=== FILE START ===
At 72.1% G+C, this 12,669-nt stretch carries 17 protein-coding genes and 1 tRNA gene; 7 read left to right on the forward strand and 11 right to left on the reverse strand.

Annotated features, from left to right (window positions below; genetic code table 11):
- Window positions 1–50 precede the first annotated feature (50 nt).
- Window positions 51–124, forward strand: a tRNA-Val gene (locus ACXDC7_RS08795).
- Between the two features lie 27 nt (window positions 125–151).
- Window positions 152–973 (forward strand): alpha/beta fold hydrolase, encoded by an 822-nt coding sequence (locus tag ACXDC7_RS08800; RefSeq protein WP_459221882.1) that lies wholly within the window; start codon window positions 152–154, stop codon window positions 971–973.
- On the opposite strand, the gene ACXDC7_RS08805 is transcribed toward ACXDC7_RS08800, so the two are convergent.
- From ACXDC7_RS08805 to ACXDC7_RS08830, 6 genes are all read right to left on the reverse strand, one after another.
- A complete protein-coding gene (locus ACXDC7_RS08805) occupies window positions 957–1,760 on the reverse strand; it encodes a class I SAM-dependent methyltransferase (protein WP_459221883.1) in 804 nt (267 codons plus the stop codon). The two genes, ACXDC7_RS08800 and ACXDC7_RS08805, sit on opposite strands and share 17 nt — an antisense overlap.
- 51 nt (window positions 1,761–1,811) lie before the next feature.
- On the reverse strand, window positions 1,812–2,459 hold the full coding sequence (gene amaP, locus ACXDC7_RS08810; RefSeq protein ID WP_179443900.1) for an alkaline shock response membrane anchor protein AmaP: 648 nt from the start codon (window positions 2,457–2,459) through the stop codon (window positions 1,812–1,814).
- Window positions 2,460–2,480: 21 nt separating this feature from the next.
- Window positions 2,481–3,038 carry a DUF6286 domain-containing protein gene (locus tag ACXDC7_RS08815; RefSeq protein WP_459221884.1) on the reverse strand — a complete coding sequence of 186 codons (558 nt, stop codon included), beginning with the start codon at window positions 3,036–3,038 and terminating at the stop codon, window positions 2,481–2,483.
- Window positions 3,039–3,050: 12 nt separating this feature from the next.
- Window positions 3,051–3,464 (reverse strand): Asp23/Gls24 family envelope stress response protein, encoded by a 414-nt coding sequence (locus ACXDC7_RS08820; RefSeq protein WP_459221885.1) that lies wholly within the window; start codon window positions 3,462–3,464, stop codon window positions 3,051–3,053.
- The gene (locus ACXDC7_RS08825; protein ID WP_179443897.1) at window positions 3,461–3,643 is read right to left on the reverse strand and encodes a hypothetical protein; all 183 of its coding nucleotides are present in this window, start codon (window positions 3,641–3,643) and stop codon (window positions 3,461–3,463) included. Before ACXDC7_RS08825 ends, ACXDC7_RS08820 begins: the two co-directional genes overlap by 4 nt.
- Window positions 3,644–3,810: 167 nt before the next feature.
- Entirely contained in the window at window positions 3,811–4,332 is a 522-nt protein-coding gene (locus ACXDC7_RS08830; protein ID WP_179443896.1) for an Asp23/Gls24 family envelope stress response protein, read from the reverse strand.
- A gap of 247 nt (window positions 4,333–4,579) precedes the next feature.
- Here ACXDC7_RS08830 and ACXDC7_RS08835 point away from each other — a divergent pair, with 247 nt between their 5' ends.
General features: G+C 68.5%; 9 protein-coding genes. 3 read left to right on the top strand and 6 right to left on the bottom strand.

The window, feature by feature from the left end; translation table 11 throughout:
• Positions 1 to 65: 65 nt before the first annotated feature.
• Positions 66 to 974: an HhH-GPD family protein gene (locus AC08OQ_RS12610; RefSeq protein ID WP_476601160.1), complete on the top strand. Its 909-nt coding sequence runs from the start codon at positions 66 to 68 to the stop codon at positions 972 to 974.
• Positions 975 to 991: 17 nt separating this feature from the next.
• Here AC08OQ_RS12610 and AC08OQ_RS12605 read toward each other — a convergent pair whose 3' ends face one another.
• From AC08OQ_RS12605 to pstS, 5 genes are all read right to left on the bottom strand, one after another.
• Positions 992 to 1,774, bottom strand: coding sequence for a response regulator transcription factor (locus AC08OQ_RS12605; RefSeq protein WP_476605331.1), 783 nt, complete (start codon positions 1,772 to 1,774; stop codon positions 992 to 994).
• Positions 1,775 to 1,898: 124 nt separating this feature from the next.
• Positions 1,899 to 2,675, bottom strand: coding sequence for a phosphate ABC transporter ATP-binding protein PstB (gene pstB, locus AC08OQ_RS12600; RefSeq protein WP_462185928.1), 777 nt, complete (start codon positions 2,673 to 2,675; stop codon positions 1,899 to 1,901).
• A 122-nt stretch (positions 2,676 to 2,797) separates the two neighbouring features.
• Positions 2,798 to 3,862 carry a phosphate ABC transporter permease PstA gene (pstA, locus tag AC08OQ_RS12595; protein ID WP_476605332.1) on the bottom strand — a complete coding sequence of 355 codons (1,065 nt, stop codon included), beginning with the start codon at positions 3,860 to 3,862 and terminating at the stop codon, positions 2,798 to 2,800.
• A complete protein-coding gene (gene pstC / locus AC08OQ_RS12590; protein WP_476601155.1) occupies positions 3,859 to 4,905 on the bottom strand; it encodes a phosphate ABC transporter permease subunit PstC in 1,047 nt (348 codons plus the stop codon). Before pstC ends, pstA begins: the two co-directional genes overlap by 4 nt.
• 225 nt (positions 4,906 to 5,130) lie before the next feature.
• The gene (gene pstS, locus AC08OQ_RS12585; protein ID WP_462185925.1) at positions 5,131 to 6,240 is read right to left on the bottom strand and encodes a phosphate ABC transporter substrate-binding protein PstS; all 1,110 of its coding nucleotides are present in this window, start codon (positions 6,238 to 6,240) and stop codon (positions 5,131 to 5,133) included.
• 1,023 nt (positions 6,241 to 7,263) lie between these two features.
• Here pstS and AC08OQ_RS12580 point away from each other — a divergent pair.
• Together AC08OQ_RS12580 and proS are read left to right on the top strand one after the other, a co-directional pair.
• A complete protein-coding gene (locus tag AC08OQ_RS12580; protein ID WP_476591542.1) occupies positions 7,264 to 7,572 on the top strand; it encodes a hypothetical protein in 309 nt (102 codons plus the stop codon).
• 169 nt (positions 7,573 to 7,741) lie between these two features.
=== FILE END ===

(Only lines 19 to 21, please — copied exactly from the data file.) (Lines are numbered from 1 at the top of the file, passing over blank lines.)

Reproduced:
- A gap of 247 nt (window positions 4,333–4,579) precedes the next feature.
- Here ACXDC7_RS08830 and ACXDC7_RS08835 point away from each other — a divergent pair, with 247 nt between their 5' ends.
General features: G+C 68.5%; 9 protein-coding genes. 3 read left to right on the top strand and 6 right to left on the bottom strand.